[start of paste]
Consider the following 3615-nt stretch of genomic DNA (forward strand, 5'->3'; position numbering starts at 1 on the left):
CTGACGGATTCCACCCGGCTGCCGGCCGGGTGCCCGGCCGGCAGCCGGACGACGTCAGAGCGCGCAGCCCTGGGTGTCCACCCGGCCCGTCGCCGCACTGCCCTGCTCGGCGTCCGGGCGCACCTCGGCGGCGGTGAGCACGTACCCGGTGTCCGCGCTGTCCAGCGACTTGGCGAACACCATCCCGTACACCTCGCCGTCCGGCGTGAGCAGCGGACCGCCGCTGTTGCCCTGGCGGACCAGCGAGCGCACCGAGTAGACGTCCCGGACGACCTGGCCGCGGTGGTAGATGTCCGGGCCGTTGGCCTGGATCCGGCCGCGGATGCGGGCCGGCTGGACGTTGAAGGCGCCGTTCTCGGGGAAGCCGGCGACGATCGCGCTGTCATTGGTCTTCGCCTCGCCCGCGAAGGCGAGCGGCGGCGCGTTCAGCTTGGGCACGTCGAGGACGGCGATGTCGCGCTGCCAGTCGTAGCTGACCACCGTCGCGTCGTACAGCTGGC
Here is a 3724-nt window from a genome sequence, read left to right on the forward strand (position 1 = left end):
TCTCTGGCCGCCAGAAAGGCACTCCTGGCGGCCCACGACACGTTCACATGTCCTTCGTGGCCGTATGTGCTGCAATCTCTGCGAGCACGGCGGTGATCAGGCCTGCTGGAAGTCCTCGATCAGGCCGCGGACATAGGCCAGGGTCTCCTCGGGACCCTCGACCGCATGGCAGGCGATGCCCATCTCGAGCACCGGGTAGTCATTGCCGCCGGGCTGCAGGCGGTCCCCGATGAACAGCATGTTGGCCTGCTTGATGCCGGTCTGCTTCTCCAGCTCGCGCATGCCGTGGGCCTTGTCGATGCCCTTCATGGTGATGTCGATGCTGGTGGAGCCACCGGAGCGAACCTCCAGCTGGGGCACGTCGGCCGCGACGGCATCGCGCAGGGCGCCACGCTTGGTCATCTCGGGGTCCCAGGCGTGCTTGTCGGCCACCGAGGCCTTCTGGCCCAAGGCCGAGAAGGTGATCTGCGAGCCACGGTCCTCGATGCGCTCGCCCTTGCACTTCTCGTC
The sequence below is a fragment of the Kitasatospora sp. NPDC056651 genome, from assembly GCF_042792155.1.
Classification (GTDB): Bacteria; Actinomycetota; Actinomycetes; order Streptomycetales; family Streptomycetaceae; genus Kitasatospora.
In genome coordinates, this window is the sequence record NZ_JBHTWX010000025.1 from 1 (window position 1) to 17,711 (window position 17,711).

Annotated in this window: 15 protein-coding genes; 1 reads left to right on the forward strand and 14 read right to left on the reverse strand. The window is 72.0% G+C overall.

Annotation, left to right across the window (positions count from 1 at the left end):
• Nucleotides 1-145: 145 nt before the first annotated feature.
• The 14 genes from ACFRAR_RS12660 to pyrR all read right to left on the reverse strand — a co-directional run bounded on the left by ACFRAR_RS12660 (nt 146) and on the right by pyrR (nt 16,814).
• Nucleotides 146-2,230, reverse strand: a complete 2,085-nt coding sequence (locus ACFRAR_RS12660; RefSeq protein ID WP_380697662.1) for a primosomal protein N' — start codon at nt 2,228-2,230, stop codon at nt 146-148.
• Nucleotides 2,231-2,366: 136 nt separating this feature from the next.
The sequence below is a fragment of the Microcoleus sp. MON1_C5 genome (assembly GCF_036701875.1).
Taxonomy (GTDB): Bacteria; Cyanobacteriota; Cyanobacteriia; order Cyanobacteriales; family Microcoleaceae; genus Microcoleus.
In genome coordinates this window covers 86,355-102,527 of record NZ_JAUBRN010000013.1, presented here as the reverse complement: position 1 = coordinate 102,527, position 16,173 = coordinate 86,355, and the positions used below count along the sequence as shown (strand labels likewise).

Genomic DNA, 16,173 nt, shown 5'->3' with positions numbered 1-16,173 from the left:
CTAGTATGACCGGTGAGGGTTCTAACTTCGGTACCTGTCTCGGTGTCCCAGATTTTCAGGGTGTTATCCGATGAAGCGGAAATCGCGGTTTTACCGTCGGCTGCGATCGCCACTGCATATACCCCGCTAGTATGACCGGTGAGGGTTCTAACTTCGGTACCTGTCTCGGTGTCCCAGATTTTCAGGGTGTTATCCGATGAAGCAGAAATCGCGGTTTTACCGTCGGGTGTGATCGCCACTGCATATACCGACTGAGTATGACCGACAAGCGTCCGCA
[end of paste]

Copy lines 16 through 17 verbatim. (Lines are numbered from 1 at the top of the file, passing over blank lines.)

In genome coordinates this window covers 86,355-102,527 of record NZ_JAUBRN010000013.1, presented here as the reverse complement: position 1 = coordinate 102,527, position 16,173 = coordinate 86,355, and the positions used below count along the sequence as shown (strand labels likewise).

Genomic DNA, 16,173 nt, shown 5'->3' with positions numbered 1-16,173 from the left: